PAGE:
hyaline


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hyaline

 [hi´ah-līn]
glassy; pellucid.
hyaline membrane disease a disorder of newborns, typically preterm, characterized by the formation of a hyalinlike membrane lining the terminal respiratory passages. Newborns with this disease do not secrete adequate quantities of surfactant, which is secreted by the epithelium of the alveoli and normally decreases the surface tension of the fluids lining the alveoli and bronchioles so that air can pass through the fluids and into the alveoli. If the surface tension is not kept low by adequate supplies of surfactant, the alveoli cannot fill with air and there is partial or complete collapse of the lung (atelectasis). Thus the newborn with hyaline membrane disease suffers from respiratory insufficiency with severe dyspnea and cyanosis. The condition is treated with surfactant instillation, oxygen, and positive pressure. See also respiratory distress syndrome of the newborn.

hy·a·line

(hī'ă-lin, -lēn),
Relating to transparent or colorless hyphae or other fungal structures.
Synonym(s): hyaloid
[G. hyalos, glass]

hyaline

/hy·a·line/ (hi´ah-līn) glassy and translucent.

hyaline

(hī′ə-lĭn, -līn′)
n.
Variant of hyalin.

hyaline

[hī′əlin]
Etymology: Gk, hyalos, glass
pertaining to substances that are clear or glasslike.

hy·a·line

(hī'ă-lēn)
Transparent or colorless.
Synonym(s): hyaloid.
[G. hyalos, glass]

hyaline

Translucent or glassy, as in hyaline cartilage. Of amorphous texture.

hyaline

transparent.

hyaline

glassy, translucent appearance

hyaline

glassy; pellucid.

hyaline body
hyaline cartilage
see hyaline cartilage.
hyaline cast
see urinary cast.
hyaline degeneration
see hyaline degeneration.
hyaline globules
composed of fibrin degradation products these contribute to the formation of microthrombi. Called also shock bodies.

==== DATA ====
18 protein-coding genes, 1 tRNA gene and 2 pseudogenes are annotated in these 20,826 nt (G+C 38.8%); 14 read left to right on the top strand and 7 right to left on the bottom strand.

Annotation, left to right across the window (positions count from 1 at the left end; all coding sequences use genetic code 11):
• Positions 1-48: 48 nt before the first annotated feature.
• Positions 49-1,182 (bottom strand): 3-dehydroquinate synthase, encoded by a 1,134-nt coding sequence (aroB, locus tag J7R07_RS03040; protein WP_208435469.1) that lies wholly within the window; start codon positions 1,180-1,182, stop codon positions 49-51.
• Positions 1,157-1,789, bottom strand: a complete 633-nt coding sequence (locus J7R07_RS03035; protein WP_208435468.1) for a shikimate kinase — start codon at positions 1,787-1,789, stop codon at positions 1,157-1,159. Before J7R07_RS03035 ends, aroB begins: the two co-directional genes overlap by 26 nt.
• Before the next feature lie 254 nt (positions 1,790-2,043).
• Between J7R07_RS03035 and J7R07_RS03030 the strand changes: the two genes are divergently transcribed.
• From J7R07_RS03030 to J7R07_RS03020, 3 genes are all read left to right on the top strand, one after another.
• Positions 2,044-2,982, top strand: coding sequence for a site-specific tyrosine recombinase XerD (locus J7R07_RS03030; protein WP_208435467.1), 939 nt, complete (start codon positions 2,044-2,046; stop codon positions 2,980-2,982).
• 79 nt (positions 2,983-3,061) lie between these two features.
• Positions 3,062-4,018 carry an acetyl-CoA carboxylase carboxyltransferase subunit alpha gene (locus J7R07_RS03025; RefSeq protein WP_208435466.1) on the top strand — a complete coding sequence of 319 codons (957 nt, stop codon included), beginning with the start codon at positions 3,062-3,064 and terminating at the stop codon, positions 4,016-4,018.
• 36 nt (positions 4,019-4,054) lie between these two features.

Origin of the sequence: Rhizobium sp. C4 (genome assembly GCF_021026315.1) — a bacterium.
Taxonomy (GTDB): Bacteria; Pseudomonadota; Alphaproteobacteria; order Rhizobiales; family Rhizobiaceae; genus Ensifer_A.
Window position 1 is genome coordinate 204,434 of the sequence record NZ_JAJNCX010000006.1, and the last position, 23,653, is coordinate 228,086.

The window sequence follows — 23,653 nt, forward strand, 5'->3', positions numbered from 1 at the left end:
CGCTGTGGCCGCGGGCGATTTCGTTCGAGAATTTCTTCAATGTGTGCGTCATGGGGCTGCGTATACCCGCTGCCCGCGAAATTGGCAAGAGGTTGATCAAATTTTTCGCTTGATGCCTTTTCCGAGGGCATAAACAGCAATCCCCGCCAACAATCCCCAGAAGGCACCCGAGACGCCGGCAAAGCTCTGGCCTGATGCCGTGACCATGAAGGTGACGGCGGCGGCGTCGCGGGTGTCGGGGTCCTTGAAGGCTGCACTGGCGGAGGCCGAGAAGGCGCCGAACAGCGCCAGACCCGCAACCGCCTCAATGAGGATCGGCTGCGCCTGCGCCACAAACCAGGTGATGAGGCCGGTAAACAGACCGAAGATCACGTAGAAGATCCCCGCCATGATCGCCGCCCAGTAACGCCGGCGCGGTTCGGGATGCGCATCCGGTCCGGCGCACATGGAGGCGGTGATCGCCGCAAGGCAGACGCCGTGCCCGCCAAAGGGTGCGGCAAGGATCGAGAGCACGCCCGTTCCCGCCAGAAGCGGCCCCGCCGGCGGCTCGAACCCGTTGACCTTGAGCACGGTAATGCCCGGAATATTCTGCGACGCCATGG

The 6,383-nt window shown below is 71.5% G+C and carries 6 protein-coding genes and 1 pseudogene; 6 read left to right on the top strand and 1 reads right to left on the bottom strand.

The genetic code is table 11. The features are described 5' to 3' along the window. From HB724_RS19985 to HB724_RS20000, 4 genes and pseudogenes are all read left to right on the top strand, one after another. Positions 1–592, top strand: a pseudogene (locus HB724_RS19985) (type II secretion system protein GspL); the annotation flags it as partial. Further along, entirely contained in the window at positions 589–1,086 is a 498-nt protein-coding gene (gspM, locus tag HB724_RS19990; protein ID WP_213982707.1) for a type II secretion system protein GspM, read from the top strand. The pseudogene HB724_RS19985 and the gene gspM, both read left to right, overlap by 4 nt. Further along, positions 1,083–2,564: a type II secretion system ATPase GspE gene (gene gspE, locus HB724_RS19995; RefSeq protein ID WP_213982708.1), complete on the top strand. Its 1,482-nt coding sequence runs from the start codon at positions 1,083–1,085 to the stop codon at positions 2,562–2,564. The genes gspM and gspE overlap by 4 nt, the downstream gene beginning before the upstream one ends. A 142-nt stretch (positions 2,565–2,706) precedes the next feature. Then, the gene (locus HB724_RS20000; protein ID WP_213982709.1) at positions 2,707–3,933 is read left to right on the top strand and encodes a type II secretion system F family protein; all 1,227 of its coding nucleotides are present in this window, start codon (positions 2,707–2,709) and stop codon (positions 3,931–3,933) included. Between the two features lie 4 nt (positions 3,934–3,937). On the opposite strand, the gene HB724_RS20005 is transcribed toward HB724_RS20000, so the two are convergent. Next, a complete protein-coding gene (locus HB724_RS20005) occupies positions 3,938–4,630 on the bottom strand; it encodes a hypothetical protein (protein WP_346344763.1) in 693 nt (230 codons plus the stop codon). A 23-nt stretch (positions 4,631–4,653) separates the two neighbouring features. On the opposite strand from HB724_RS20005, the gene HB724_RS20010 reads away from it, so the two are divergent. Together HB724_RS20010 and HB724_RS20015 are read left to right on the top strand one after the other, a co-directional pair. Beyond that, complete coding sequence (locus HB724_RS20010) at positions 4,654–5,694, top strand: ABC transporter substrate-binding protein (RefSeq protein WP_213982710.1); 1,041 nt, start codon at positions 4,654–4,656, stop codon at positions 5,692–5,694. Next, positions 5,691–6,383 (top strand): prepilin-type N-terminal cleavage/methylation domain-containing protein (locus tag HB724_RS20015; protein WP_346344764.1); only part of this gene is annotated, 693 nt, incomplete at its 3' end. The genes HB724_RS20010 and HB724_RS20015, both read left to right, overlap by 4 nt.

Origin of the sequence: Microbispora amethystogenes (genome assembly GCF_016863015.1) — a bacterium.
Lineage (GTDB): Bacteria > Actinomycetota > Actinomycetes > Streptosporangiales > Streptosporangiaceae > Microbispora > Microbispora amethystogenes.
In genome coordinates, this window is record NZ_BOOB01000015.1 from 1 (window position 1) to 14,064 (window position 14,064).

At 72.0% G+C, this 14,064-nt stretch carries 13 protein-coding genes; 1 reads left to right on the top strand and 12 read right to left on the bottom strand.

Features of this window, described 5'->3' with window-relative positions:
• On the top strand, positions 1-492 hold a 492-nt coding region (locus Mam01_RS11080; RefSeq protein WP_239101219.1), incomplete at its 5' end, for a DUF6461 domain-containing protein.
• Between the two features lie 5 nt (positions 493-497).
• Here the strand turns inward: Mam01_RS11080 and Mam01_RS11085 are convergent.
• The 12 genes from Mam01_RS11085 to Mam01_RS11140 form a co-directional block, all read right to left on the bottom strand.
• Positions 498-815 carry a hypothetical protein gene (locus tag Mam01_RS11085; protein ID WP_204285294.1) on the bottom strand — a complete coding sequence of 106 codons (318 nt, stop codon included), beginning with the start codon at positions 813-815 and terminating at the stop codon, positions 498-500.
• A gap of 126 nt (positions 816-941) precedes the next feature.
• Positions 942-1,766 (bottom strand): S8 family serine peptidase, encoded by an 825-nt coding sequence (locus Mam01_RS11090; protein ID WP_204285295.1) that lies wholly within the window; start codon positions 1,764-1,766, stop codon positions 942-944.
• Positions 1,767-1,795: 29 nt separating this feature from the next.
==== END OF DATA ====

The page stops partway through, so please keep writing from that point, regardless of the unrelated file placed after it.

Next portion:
hyaline membrane
composed of fibrin and cell debris, this membrane lines the alveoli when there has been severe damage to the alveolar epithelium. See also hyaline membrane (3).
hyaline membrane disease
a disorder of newborn animals, most commonly foals, characterized by the formation of a hyalin-like membrane lining the terminal respiratory passages. Neonates with this disease do not secrete adequate quantities of surfactant, which is secreted by type II alveolar epithelial cells, and decreases the surface tension of the fluids lining the alveoli and bronchioles. When the surface tension is kept low, air can pass through the fluids and into the alveoli. If the surface tension is not decreased by adequate supplies of surfactant, the alveoli cannot fill with air and there is partial or complete collapse of the lung (atelectasis). Thus the foal with hyaline membrane disease suffers from respiratory embarrassment with severe dyspnea. See also neonatal maladjustment syndrome.

Patient discussion about hyaline

Q. HYALINE MEMBRANE DISEASE in pre-mature infants;what are the causes of it in pregnant women?